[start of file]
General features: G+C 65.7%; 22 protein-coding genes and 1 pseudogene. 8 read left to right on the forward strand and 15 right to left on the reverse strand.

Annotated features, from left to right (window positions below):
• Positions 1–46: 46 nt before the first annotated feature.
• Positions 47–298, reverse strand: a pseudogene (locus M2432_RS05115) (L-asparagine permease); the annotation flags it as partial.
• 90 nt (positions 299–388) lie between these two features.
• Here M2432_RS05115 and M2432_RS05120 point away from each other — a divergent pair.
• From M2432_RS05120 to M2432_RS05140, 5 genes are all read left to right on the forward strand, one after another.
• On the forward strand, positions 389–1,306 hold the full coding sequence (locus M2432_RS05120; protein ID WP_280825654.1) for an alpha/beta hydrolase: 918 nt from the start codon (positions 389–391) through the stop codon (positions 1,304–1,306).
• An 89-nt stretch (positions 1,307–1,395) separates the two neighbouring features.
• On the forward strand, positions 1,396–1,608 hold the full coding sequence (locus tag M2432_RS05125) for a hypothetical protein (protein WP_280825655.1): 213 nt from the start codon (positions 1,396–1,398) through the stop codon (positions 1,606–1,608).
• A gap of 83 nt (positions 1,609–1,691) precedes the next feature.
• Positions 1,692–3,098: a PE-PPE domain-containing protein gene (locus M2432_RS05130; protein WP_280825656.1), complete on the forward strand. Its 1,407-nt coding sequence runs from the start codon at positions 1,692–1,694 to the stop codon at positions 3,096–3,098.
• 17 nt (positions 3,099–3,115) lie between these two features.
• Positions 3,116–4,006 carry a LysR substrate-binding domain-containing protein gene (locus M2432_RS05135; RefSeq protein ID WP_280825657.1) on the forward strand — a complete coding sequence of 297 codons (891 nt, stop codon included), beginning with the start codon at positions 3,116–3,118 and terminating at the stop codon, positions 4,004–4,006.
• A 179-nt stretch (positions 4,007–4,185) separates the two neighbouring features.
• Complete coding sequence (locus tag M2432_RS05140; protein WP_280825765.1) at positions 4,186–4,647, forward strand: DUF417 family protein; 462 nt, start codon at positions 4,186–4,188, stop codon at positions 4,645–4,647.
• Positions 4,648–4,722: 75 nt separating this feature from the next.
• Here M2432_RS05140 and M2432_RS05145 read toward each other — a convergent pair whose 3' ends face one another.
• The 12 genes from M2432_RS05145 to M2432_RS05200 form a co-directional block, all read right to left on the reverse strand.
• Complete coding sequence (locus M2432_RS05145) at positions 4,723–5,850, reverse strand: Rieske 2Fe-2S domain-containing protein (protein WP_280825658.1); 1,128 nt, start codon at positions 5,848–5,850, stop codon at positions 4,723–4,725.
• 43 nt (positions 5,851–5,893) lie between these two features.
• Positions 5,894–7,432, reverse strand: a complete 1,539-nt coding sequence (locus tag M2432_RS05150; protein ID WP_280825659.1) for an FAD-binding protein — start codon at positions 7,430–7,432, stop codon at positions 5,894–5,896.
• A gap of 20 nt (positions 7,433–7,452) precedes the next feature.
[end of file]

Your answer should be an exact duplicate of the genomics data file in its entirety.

General features: G+C 65.7%; 22 protein-coding genes and 1 pseudogene. 8 read left to right on the forward strand and 15 right to left on the reverse strand.

Annotated features, from left to right (window positions below):
• Positions 1–46: 46 nt before the first annotated feature.
• Positions 47–298, reverse strand: a pseudogene (locus M2432_RS05115) (L-asparagine permease); the annotation flags it as partial.
• 90 nt (positions 299–388) lie between these two features.
• Here M2432_RS05115 and M2432_RS05120 point away from each other — a divergent pair.
• From M2432_RS05120 to M2432_RS05140, 5 genes are all read left to right on the forward strand, one after another.
• On the forward strand, positions 389–1,306 hold the full coding sequence (locus M2432_RS05120; protein ID WP_280825654.1) for an alpha/beta hydrolase: 918 nt from the start codon (positions 389–391) through the stop codon (positions 1,304–1,306).
• An 89-nt stretch (positions 1,307–1,395) separates the two neighbouring features.
• On the forward strand, positions 1,396–1,608 hold the full coding sequence (locus tag M2432_RS05125) for a hypothetical protein (protein WP_280825655.1): 213 nt from the start codon (positions 1,396–1,398) through the stop codon (positions 1,606–1,608).
• A gap of 83 nt (positions 1,609–1,691) precedes the next feature.
• Positions 1,692–3,098: a PE-PPE domain-containing protein gene (locus M2432_RS05130; protein WP_280825656.1), complete on the forward strand. Its 1,407-nt coding sequence runs from the start codon at positions 1,692–1,694 to the stop codon at positions 3,096–3,098.
• 17 nt (positions 3,099–3,115) lie between these two features.
• Positions 3,116–4,006 carry a LysR substrate-binding domain-containing protein gene (locus M2432_RS05135; RefSeq protein ID WP_280825657.1) on the forward strand — a complete coding sequence of 297 codons (891 nt, stop codon included), beginning with the start codon at positions 3,116–3,118 and terminating at the stop codon, positions 4,004–4,006.
• A 179-nt stretch (positions 4,007–4,185) separates the two neighbouring features.
• Complete coding sequence (locus tag M2432_RS05140; protein WP_280825765.1) at positions 4,186–4,647, forward strand: DUF417 family protein; 462 nt, start codon at positions 4,186–4,188, stop codon at positions 4,645–4,647.
• Positions 4,648–4,722: 75 nt separating this feature from the next.
• Here M2432_RS05140 and M2432_RS05145 read toward each other — a convergent pair whose 3' ends face one another.
• The 12 genes from M2432_RS05145 to M2432_RS05200 form a co-directional block, all read right to left on the reverse strand.
• Complete coding sequence (locus M2432_RS05145) at positions 4,723–5,850, reverse strand: Rieske 2Fe-2S domain-containing protein (protein WP_280825658.1); 1,128 nt, start codon at positions 5,848–5,850, stop codon at positions 4,723–4,725.
• 43 nt (positions 5,851–5,893) lie between these two features.
• Positions 5,894–7,432, reverse strand: a complete 1,539-nt coding sequence (locus tag M2432_RS05150; protein ID WP_280825659.1) for an FAD-binding protein — start codon at positions 7,430–7,432, stop codon at positions 5,894–5,896.
• A gap of 20 nt (positions 7,433–7,452) precedes the next feature.